Curly's Tale: Why We Shouldn't Buy Easter Animals

SPOILERS AND WARNING: Curly survived the attack and he is doing fine. This post contains graphic pictures of Curly's wounds. 

Curly the Conductor

Curly the Pekin duck has been my unofficial blog mascot since October 2012 and some of you have seen him featured here regularly. A few weeks ago Curly had a horrible experience that changed his life forever, and if you wondered why my blogging stopped so abruptly and ahead of my annual blogging-hiatus schedule, it was because Curly needed my full attention. 

Curly is not a wild duck. He might see himself as a pretty wild fellow, but Pekin ducks are domesticated animals that were originally bred to be non-flying farm ducks. This means that they need us humans to provide them with suitable shelter, food and water. His wild mallard friends can fly away and find food and water elsewhere when our nearby pond is completely frozen, but poor Curly is limited to walking-distance sustenance. The fact that he cannot fly also makes him particularly vulnerable to predators. He is a glorified chicken.

(The following picture shows only some of Curly's wounds.)

A few weeks ago Curly was attacked by a bald eagle that tried to kill him and fly away with him. One of our neighbors saw the attack and she ran outside to try to stop the eagle who then dropped Curly onto the frozen pond and left him badly injured. Our heroic neighbor saved Curly's life. We didn't know that Curly had been hurt until later in the afternoon, hours after the attack, when we saw him walking around our backyard looking strange and confused. That's when we saw his bloody wounds.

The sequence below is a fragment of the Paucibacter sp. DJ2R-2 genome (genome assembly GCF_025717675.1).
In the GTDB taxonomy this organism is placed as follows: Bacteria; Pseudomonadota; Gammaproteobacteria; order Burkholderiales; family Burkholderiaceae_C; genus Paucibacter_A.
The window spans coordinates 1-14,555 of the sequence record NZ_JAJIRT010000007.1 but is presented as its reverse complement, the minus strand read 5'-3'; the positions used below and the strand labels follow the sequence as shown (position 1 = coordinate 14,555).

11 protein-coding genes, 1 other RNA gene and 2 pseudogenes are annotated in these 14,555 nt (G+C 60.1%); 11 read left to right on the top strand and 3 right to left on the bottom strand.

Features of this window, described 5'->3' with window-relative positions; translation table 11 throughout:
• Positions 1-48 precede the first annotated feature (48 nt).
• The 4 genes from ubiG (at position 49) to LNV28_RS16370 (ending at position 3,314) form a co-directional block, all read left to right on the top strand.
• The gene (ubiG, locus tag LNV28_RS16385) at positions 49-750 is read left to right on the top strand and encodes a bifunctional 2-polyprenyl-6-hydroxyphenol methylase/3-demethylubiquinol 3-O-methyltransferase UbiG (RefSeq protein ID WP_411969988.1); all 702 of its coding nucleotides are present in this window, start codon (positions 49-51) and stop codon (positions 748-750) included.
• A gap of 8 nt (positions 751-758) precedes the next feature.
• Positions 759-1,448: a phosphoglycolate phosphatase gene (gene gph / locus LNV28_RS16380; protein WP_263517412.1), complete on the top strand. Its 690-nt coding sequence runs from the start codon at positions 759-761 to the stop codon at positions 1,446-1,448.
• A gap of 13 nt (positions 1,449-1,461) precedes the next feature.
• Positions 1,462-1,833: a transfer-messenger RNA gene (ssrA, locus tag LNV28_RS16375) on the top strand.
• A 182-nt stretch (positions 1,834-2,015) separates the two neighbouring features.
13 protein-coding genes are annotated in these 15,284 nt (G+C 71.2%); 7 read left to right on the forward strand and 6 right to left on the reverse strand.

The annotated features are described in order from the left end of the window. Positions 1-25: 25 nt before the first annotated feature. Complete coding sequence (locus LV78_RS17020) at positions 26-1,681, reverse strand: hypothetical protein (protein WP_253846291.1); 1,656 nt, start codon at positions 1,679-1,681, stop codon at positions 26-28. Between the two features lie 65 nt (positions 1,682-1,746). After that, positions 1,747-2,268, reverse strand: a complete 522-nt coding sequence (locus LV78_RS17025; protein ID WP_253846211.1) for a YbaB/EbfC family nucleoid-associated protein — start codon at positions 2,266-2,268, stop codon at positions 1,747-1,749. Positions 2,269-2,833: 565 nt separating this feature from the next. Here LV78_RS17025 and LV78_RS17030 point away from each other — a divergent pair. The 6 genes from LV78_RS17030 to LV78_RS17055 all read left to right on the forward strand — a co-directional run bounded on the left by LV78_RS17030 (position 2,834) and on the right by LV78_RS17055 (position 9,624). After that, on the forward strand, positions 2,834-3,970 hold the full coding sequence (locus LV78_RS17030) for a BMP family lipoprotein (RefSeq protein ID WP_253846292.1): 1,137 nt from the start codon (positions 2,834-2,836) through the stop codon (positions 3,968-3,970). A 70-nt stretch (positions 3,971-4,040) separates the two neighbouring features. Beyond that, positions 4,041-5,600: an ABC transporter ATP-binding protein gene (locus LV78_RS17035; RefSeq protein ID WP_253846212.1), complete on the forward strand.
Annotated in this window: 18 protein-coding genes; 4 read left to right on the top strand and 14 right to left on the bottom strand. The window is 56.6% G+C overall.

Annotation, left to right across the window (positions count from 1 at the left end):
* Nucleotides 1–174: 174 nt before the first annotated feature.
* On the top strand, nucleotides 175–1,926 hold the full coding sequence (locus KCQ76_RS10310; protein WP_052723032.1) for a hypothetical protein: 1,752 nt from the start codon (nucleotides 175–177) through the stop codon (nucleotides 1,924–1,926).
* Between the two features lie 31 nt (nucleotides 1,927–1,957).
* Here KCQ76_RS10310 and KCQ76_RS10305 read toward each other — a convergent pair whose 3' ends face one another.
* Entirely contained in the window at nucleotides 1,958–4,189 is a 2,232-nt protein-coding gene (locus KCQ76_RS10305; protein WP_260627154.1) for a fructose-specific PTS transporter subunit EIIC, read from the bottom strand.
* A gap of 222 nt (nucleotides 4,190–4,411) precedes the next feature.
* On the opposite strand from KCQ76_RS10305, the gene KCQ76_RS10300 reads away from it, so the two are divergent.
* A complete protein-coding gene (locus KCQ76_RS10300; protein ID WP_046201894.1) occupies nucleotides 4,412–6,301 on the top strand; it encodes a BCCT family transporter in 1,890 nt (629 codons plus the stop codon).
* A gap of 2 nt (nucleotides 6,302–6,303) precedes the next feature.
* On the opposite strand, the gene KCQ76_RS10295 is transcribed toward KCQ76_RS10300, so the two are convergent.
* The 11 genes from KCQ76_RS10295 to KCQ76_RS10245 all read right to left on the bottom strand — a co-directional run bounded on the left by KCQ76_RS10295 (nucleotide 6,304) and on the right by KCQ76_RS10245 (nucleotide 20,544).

WARNING: Semi close-up of Curly's wounds coming up.

We didn't know what had happened or what we could do to help. Our first instinct was to bring him into the garage where he would be safe from the coyotes that lurk around here at night. He was in shock, so it was easy for us to lure him into a cardboard box to carefully bring him inside. These pictures that I am showing you here were taken three days after the attack, and as you can see there was a bit of feather-fuzz already starting to grow out. The wound actually ran from side to side along the top of his back like a collar, but the pictures don't show the whole area. I didn't even think about taking pictures when we first saw him with blood all over his neck and dripping down his chest because Mr. Wing-It and I were also in shock. You will have to imagine how extra horrifying his wounds were when they were fresh. 

WARNING: Close-up of Curly's Wounds coming up.

Curly was with us for five days before we found someone who could help him. The WONDERFUL people at the Wildlife Rescue Center took him in even though Curly is not a wild duck. They took excellent care of him and kept him until his wounds healed and he was ready to move on to Longmeadow Rescue Ranch. We are so grateful to everyone at the Wildlife Rescue Center for taking such good care of Curly and for everything that they do for local wildlife; and to all the kind souls at Longmeadow for giving abused and neglected farm animals a second chance at life. 

Faith in humanity - restored!

There he is in the comfy little corner of the garage that we arranged for him. If we had had a suitable place to keep him and if we didn't have to do so much traveling, we would have just kept him with us. But he needs to be somewhere where he will be allowed to live like a proper duck, not cooped up in someone's garage. We miss him terribly and we're overcome with sadness every time we look out the window and he's not there hanging out with the mallards, but to keep him here just so we could see him every day would have been selfish and cruel. Even though we miss him dearly, it's so comforting to know that Curly is now safe and healthy.